A Discouraging Word : Cowboys Told They’ll Have to Leave Their Home on the Range
Cowboy Gary Robyn was tending his horse, talking in an easy, slow style about how his future became muddled this week with the Irvine Co. announcement that it will soon end its cattle-raising operation.
“It looks bad, real bad for me to get another job cowboying,” he said as he walked the horse back to the stable. “But you never know . . . someone may quit or retire . . . or die . . . “
He looked up at the whining jets from the El Toro Marine Corps Air Station that steadily pass over the company-provided ranch house he’ll soon have to leave and muttered, “Never did like them.”
Faced with the imminent loss of his job, Robyn has discovered there’s not much call for cowboys these days in Orange County, or, for that matter, even in the cold country of the Dakotas, Montana and Wyoming.
“I’ve been calling all over California, Nevada and New Mexico and there are a lot of cowboys out of work there, too,” said Robyn, who has spent the past nine years riding the range and watching over the cattle for the Irvine Co.
This week, the company announced it would sell off its 3,000 head, abandon the marginally profitable beef-raising operation by July 1 and put Robyn and two other cowboys out of work.
Robyn said his job riding the 38,000 rugged acres that make up the Irvine Co.'s cattle-grazing land will end July 31 “and after that I’m not sure what will happen. I’m gonna keep trying to find a cowboy job. It’s the only thing I know.”
Although he is confident “things will turn around in a year or two,” Robyn doesn’t dismiss the fact that he may have to find something different, at least for a while, to support himself.
“When things get tough you have to do things you may not want to do,” he said from the ranch house he rents from the Irvine Co. “What bothers me is I don’t own anything and I’m gonna try like hell not to spend what savings I have for survival. I’m 42 and years go by pretty fast.”
Today, the harsh facts facing cowboys is that families are buying and eating less meat, which forces cutbacks on ranches, contends Leo Johnson, assistant manager of the California Cattlemen’s Assn. in Sacramento.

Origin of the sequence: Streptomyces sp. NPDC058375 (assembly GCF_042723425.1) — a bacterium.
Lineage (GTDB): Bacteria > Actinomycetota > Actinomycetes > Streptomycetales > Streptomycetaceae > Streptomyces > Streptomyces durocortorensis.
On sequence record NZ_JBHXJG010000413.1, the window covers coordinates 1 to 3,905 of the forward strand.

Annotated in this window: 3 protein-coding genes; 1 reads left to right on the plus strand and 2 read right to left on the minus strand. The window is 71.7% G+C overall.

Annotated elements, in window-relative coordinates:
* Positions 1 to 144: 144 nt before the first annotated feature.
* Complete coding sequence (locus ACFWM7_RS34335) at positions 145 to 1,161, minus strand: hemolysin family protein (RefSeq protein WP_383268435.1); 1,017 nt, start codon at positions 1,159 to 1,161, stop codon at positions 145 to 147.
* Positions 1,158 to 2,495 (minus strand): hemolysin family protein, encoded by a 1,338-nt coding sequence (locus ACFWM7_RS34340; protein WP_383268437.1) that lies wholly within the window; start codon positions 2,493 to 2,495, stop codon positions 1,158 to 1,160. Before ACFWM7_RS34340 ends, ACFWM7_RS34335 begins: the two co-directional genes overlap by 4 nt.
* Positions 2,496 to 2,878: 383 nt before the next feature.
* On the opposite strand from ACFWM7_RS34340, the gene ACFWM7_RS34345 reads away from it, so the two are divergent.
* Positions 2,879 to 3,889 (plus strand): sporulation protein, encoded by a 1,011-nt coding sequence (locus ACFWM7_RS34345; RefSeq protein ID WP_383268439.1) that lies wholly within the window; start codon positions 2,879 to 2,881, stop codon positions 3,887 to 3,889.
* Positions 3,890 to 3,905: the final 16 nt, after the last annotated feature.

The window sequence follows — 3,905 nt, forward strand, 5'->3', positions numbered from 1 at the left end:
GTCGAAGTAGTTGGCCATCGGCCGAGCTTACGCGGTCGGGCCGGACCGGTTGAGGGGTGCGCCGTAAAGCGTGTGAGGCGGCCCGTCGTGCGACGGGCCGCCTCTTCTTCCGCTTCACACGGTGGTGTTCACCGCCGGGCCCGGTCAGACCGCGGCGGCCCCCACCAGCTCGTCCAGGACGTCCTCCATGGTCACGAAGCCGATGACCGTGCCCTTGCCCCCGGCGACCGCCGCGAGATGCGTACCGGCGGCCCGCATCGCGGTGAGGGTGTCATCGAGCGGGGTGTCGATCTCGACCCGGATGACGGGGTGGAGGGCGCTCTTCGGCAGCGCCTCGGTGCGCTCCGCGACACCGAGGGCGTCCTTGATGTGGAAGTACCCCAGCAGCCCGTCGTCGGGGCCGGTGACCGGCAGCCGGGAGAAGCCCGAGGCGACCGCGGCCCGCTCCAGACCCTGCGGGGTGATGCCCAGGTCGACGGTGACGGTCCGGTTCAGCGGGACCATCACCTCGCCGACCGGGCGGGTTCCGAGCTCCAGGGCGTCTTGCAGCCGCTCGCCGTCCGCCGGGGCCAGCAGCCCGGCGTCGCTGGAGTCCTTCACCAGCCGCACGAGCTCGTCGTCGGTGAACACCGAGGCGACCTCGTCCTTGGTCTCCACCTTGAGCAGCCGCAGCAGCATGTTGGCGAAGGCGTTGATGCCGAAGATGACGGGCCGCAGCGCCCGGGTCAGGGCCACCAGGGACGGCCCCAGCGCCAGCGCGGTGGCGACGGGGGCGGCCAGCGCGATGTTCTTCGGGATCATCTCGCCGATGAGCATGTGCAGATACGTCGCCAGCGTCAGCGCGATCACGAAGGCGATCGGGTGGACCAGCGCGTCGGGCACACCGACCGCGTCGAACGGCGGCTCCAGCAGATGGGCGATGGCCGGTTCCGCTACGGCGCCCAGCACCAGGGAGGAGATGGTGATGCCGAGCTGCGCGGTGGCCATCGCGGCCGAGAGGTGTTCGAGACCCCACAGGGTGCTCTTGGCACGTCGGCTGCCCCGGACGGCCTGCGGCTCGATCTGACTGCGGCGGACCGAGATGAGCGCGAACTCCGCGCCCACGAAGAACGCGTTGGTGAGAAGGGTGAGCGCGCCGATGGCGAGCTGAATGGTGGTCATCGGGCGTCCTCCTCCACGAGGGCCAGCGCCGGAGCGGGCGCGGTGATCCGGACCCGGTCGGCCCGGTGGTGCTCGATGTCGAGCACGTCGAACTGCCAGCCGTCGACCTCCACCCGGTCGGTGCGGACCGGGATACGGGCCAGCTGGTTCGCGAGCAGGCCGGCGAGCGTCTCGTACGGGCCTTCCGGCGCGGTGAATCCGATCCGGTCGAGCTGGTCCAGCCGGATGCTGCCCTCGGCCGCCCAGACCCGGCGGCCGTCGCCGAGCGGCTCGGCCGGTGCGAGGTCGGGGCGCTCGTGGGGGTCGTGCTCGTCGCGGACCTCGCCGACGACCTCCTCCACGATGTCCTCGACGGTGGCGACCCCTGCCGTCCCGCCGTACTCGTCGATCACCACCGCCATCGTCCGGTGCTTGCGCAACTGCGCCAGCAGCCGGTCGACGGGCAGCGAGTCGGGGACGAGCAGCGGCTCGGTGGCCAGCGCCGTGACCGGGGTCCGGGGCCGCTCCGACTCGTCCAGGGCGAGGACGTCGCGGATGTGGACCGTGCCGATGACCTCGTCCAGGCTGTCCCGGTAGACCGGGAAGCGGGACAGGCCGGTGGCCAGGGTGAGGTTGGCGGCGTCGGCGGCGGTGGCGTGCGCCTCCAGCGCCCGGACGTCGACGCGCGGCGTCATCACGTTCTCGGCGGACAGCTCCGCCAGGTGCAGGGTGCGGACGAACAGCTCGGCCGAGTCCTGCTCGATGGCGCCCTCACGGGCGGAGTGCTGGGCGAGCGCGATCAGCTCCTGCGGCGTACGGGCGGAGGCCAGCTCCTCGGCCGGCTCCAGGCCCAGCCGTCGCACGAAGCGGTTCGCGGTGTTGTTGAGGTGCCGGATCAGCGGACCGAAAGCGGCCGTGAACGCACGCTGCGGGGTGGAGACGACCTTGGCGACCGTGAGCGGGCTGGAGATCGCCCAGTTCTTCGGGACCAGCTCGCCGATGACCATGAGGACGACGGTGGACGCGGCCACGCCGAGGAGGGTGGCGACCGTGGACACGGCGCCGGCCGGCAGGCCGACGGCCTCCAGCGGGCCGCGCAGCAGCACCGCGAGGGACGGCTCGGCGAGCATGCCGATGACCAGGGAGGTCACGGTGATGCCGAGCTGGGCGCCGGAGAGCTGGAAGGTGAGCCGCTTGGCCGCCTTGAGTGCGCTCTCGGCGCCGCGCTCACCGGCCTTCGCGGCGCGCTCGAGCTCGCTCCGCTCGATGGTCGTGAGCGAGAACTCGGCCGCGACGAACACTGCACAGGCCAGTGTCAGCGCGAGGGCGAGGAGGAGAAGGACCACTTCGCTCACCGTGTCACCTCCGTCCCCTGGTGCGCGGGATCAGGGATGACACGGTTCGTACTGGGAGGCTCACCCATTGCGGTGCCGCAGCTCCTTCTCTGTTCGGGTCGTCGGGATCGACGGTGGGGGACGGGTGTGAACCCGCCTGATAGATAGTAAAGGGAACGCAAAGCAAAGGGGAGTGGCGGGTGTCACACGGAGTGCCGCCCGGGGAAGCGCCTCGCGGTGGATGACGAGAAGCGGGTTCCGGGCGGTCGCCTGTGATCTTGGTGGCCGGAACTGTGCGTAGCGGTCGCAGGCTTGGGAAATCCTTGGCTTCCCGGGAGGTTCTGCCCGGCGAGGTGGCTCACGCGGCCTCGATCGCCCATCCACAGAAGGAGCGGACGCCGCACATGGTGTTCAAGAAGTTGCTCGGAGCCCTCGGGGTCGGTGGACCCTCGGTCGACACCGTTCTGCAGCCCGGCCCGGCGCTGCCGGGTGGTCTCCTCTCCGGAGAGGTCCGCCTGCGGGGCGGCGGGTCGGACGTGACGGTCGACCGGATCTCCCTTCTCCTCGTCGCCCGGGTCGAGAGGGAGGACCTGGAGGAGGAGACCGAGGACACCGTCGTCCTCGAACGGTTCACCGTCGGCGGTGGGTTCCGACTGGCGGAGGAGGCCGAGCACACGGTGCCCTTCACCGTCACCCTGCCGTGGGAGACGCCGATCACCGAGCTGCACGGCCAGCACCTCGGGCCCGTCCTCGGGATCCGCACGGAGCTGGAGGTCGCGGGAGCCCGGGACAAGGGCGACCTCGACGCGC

“The story of cowboys losing their jobs seems to be the story throughout the state,” he said in a telephone interview. “Economics in the cattle business is very poor and many ranchers are doing the work themselves instead of hiring cowboys. And it’s not only in this state but wherever they raise cattle.”
Willard Porter, director of the Cowboy Hall of Fame in Oklahoma City, said that while cowboys will always be needed, modernization is taking away a lot of the work.
“Most all the work that was done on horseback is now being done in cars, trucks, Jeeps and helicopters,” Porter said. “There’s lots of cowboys out of work because the cattle business is in terrible shape, just like the computer industry.”
The end of Irvine’s cattle business struck cowboy Leroy Homan the hardest. “Tell you what,” he said, “it’s a helluva shock. Now I have mixed feeling about being a cowboy. I’m 49, so I have to look for a job to fit my age.”
‘Find a Job Within a Week’
But Stephen Beverlin, 28, the youngest of the three men working the Irvine ranch, feels confident he’ll find a cowboy job even if it means moving to cold country.
“I don’t mind the cold, and I break colts, so it’s a little easier to find work,” he said. “I can find a job within a week if I wanted to bad enough.”
Robyn said that, while it lasted, working as a cowboy in an urban setting for an extended period of time had its advantages, such as the weather and good working conditions. But now, that proves to be a disadvantage. “This isn’t really cow country, and I don’t have close cowboy friends to spread the word that I need a job,” Robyn said. “I have to face the facts that I can’t depend on others to do it.”
Beside that, he added, “This is the first time in 20 years I’ve had to look for work and I don’t even know how to find one (a job) or fill out a job application.”
Nearby Rancho Mission Viejo, where 5,000 head of cattle graze on 40,000 acres, has five working cowboys but, according to Gilbert Aguirre, senior vice president, “They have been here for years and we don’t need any more.
‘Kind of Touch and Go’
“It’s kind of touch and go when all you know is cowboying,” he added. “There’s not many jobs for guys who ride horses. Most broken-down cowboys end up in the construction business because they’re not afraid of work.”
The Irvine Co., according to Fred Keller, vice president of agriculture, “will do our best, but we can’t guarantee that we can find him a job. Gary’s a good cowboy and will certainly get a good recommendation from us.”
Keller added, “It’s unfortunate for him and the others, but cowboys are sort of drifters by nature. There are ranches in Nevada and the foothills of California where there might be some work. We’re making phone calls to see what we can find.”
Unlike cowpokes who drifted West for jobs and the warmer climate, Culver City-born Robyn was a Johnny-come-lately cowboy who decided at age 25 he wanted to spend his life on the range. The move was a turnaround from the gardening business he started after graduating from Reseda High School in the San Fernando Valley. He also once held a job in an aircraft factory.
To achieve his dream, Robyn hired on as a ranch hand in Oregon before landing the cowboy job at the Irvine spread.
“It’s (Irvine) been a good company and they haven’t hurt me in any way,” he said. “They paid me good, gave me good benefits and gave (rented) me a place to live. I thought they would phase the operation out, but they just cut it right off.”
Looking for inspiration, Robyn said, “My boss (Robert Elder) always said every time he changed jobs as a cowboy it was for the better. I’ve gotta believe in that.”